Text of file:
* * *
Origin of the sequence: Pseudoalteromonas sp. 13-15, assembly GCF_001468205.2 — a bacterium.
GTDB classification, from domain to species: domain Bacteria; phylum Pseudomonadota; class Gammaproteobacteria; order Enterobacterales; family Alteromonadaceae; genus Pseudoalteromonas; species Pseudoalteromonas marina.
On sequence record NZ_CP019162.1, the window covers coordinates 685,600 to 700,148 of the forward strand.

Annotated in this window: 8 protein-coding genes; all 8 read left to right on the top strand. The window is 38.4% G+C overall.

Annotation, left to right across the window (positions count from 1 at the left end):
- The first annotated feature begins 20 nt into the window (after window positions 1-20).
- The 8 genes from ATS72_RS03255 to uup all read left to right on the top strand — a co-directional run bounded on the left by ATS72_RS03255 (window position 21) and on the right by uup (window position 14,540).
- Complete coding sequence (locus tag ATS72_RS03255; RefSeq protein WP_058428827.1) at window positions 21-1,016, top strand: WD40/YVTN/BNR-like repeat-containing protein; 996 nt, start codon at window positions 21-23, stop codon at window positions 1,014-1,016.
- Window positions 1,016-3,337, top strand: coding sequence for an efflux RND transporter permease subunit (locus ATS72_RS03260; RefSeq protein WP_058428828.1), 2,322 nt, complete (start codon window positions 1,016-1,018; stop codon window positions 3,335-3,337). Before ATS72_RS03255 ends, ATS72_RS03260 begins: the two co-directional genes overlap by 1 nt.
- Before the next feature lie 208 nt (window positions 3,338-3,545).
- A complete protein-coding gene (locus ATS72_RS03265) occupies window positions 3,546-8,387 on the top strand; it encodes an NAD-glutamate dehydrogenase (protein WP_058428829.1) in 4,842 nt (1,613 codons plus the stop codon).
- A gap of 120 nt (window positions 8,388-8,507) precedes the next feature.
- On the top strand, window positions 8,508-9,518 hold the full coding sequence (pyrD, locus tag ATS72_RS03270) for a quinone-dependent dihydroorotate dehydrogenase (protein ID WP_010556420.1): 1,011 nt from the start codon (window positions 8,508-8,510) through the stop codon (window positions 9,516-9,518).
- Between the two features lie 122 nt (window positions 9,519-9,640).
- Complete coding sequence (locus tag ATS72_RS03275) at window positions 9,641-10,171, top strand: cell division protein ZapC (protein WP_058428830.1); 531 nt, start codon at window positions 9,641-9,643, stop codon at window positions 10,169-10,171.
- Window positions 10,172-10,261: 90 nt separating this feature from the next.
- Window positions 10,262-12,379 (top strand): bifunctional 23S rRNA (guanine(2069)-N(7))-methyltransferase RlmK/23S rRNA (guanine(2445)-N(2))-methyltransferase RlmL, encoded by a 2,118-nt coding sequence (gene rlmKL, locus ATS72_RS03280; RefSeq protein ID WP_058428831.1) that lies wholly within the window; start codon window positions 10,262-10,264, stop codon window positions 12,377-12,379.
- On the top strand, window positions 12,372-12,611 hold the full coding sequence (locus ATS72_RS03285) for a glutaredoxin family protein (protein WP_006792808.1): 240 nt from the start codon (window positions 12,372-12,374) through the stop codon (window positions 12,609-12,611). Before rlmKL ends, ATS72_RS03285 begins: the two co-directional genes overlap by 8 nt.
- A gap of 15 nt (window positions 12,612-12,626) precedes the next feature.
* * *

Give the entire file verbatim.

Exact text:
Origin of the sequence: Pseudoalteromonas sp. 13-15, assembly GCF_001468205.2 — a bacterium.
GTDB classification, from domain to species: domain Bacteria; phylum Pseudomonadota; class Gammaproteobacteria; order Enterobacterales; family Alteromonadaceae; genus Pseudoalteromonas; species Pseudoalteromonas marina.
On sequence record NZ_CP019162.1, the window covers coordinates 685,600 to 700,148 of the forward strand.

Annotated in this window: 8 protein-coding genes; all 8 read left to right on the top strand. The window is 38.4% G+C overall.

Annotation, left to right across the window (positions count from 1 at the left end):
- The first annotated feature begins 20 nt into the window (after window positions 1-20).
- The 8 genes from ATS72_RS03255 to uup all read left to right on the top strand — a co-directional run bounded on the left by ATS72_RS03255 (window position 21) and on the right by uup (window position 14,540).
- Complete coding sequence (locus tag ATS72_RS03255; RefSeq protein WP_058428827.1) at window positions 21-1,016, top strand: WD40/YVTN/BNR-like repeat-containing protein; 996 nt, start codon at window positions 21-23, stop codon at window positions 1,014-1,016.
- Window positions 1,016-3,337, top strand: coding sequence for an efflux RND transporter permease subunit (locus ATS72_RS03260; RefSeq protein WP_058428828.1), 2,322 nt, complete (start codon window positions 1,016-1,018; stop codon window positions 3,335-3,337). Before ATS72_RS03255 ends, ATS72_RS03260 begins: the two co-directional genes overlap by 1 nt.
- Before the next feature lie 208 nt (window positions 3,338-3,545).
- A complete protein-coding gene (locus ATS72_RS03265) occupies window positions 3,546-8,387 on the top strand; it encodes an NAD-glutamate dehydrogenase (protein WP_058428829.1) in 4,842 nt (1,613 codons plus the stop codon).
- A gap of 120 nt (window positions 8,388-8,507) precedes the next feature.
- On the top strand, window positions 8,508-9,518 hold the full coding sequence (pyrD, locus tag ATS72_RS03270) for a quinone-dependent dihydroorotate dehydrogenase (protein ID WP_010556420.1): 1,011 nt from the start codon (window positions 8,508-8,510) through the stop codon (window positions 9,516-9,518).
- Between the two features lie 122 nt (window positions 9,519-9,640).
- Complete coding sequence (locus tag ATS72_RS03275) at window positions 9,641-10,171, top strand: cell division protein ZapC (protein WP_058428830.1); 531 nt, start codon at window positions 9,641-9,643, stop codon at window positions 10,169-10,171.
- Window positions 10,172-10,261: 90 nt separating this feature from the next.
- Window positions 10,262-12,379 (top strand): bifunctional 23S rRNA (guanine(2069)-N(7))-methyltransferase RlmK/23S rRNA (guanine(2445)-N(2))-methyltransferase RlmL, encoded by a 2,118-nt coding sequence (gene rlmKL, locus ATS72_RS03280; RefSeq protein ID WP_058428831.1) that lies wholly within the window; start codon window positions 10,262-10,264, stop codon window positions 12,377-12,379.
- On the top strand, window positions 12,372-12,611 hold the full coding sequence (locus ATS72_RS03285) for a glutaredoxin family protein (protein WP_006792808.1): 240 nt from the start codon (window positions 12,372-12,374) through the stop codon (window positions 12,609-12,611). Before rlmKL ends, ATS72_RS03285 begins: the two co-directional genes overlap by 8 nt.
- A gap of 15 nt (window positions 12,612-12,626) precedes the next feature.